Taking the Solar Plunge

If the idea of cheap clean renewable energy for your home appeals to you then you have probably considered solar energy. Who would say no to an endless supply of free energy from the sun to power their homes? While it seems a no- brainer, there are reasons that so many think it is a great idea but so few follow through on an individual level to take advantage of the solar technology that is available today.

The largest reasons that actual adaptation of solar energy is so slow at the homeowner level are cost and availability of skilled trade’s people to install solar upgrades to existing homes. While government programs make it more affordable, and over the long haul of 10 plus years the cost of solar energy is cheaper than purchasing energy from the grid, the upfront cost is still significant. For the last decade milestones have been set (and broken) for the magic efficiency number that would make people swarm to solar, and yet as each milestone passed it was simply replaced with another number and a future improvement to wait for.

The real truth is with any newer technology there is a fear that goes into being an early adapter. What if next year a big improvement happens that makes this a bad decision? The answer to going solar is actually simple. If you want to go solar, then do so like you do home remodeling- one room at a time. Not in the literal sense of installing it a room at a time, but with the idea that it is not an all or nothing proposition.

A common start on the solar conversion is a solar hot water heater. These are simple devices really that are already quite advanced and have been field tested for many years. It also takes advantage of the fact that conversion of solar energy to heat is many times more efficient than solar to electricity so it is a better and faster return. It can also be added to existing systems as opposed to completely replacing them so you can get the majority of your hot water from solar power but there is always a backup for when you have 6 houseguests all wanting to take showers in the morning. A few hundred dollars that is rapidly returned in savings, and in an afternoon the average homes energy could be converted to 10%-20% from solar.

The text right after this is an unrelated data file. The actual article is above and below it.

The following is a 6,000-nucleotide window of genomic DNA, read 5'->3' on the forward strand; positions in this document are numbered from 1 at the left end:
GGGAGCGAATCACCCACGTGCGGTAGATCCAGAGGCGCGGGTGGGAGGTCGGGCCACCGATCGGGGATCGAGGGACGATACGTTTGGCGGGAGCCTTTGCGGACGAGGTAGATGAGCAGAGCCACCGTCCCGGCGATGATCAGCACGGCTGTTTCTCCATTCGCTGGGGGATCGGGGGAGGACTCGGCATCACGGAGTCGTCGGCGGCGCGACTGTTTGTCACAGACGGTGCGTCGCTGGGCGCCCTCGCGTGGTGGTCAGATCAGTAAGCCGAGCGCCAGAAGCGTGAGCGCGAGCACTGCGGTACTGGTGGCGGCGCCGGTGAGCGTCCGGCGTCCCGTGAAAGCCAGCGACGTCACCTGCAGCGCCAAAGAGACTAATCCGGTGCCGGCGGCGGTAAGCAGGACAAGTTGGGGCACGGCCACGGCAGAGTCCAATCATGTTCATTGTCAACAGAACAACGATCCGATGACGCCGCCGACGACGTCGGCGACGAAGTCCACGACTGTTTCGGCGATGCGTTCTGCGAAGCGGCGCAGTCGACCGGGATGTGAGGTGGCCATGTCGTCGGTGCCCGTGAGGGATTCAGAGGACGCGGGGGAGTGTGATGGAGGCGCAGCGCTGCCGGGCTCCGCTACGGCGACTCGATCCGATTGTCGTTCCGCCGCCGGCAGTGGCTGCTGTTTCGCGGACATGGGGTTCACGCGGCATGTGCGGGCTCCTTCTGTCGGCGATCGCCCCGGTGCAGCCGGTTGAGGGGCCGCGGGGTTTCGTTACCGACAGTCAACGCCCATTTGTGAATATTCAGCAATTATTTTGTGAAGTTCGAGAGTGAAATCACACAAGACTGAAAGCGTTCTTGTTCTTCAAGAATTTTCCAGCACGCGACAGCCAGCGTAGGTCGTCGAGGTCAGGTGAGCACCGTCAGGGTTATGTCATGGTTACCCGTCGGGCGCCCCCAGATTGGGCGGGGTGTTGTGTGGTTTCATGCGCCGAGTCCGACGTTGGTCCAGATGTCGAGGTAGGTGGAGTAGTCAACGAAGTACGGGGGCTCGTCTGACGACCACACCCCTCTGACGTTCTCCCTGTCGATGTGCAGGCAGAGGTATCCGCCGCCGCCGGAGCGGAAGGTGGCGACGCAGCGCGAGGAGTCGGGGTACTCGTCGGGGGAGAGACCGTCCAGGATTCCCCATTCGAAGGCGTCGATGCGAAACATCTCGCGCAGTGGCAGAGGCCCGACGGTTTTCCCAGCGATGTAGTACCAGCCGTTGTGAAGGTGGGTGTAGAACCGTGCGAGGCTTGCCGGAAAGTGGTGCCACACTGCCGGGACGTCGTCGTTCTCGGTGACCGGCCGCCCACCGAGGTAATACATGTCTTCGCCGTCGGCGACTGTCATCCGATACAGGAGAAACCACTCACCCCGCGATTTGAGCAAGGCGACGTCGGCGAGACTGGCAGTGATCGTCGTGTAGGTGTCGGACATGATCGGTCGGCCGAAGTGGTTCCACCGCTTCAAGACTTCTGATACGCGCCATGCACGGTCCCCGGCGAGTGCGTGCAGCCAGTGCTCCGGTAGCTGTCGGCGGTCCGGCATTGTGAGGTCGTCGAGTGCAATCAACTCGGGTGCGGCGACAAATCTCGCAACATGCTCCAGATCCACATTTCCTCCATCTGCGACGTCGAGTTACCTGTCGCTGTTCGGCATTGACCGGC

After the first step into the solar arena, it is far easier to understand and see the real savings and potential. Another simple project would be adding solar back up power to the garage or out buildings like sheds. In many instances, a solar power system can be cheaper than conventional for small out buildings due to lower costs of installation (no need for poles or underground cables). As a perk, the batteries these systems run on can act as an emergency backup supply to the main home in the event of a power outage.

Once you have the feel for how much solar electricity your location can generate in real world conditions by experimenting with these two cheap and easy methods, you can make a realistic estimate of how much of your total energy could be supplied by installing solar panels on the main home. At this point you can choose to install a few panels to supply 40-50% of your total power and use a battery system, or if it is worth considering going with a full installation with a grid tie inverter to stream power back into the grid during the day and draw power out at night for your personal use.


Taking the plunge into solar can be done and it can be done affordably and a step at a time. Doing it in this manner allows the home owner to use real numbers for their exact location and home design as opposed to estimates on a graph. It also can take place over several years to spread costs, or have future expenses covered by the savings in previous steps. In addition, it will allow you to continue to take advantage of future developments as they happen.

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